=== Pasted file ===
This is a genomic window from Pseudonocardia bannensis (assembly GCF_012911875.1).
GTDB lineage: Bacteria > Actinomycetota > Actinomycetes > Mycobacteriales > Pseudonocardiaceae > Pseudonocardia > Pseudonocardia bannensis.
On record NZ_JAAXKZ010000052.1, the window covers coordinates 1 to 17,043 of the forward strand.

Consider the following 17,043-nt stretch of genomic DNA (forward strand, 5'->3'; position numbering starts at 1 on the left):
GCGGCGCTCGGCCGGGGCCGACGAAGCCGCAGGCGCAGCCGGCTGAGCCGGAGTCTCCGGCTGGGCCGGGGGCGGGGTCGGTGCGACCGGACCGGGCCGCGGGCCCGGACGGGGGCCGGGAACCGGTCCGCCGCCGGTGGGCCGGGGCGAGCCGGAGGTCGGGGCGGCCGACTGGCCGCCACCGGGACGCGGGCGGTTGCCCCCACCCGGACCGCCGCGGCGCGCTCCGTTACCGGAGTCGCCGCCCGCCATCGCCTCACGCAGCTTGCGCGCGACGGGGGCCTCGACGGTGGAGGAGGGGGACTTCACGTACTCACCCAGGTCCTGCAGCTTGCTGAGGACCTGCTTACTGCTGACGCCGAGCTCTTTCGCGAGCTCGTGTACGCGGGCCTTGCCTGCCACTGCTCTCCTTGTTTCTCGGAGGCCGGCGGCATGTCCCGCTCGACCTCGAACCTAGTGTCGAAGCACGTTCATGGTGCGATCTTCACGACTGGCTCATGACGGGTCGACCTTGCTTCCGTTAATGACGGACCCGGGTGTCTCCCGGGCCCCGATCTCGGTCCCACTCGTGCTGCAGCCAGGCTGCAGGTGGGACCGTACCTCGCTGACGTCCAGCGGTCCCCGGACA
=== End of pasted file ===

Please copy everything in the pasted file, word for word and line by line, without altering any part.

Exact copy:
This is a genomic window from Pseudonocardia bannensis (assembly GCF_012911875.1).
GTDB lineage: Bacteria > Actinomycetota > Actinomycetes > Mycobacteriales > Pseudonocardiaceae > Pseudonocardia > Pseudonocardia bannensis.
On record NZ_JAAXKZ010000052.1, the window covers coordinates 1 to 17,043 of the forward strand.

Consider the following 17,043-nt stretch of genomic DNA (forward strand, 5'->3'; position numbering starts at 1 on the left):
GCGGCGCTCGGCCGGGGCCGACGAAGCCGCAGGCGCAGCCGGCTGAGCCGGAGTCTCCGGCTGGGCCGGGGGCGGGGTCGGTGCGACCGGACCGGGCCGCGGGCCCGGACGGGGGCCGGGAACCGGTCCGCCGCCGGTGGGCCGGGGCGAGCCGGAGGTCGGGGCGGCCGACTGGCCGCCACCGGGACGCGGGCGGTTGCCCCCACCCGGACCGCCGCGGCGCGCTCCGTTACCGGAGTCGCCGCCCGCCATCGCCTCACGCAGCTTGCGCGCGACGGGGGCCTCGACGGTGGAGGAGGGGGACTTCACGTACTCACCCAGGTCCTGCAGCTTGCTGAGGACCTGCTTACTGCTGACGCCGAGCTCTTTCGCGAGCTCGTGTACGCGGGCCTTGCCTGCCACTGCTCTCCTTGTTTCTCGGAGGCCGGCGGCATGTCCCGCTCGACCTCGAACCTAGTGTCGAAGCACGTTCATGGTGCGATCTTCACGACTGGCTCATGACGGGTCGACCTTGCTTCCGTTAATGACGGACCCGGGTGTCTCCCGGGCCCCGATCTCGGTCCCACTCGTGCTGCAGCCAGGCTGCAGGTGGGACCGTACCTCGCTGACGTCCAGCGGTCCCCGGACA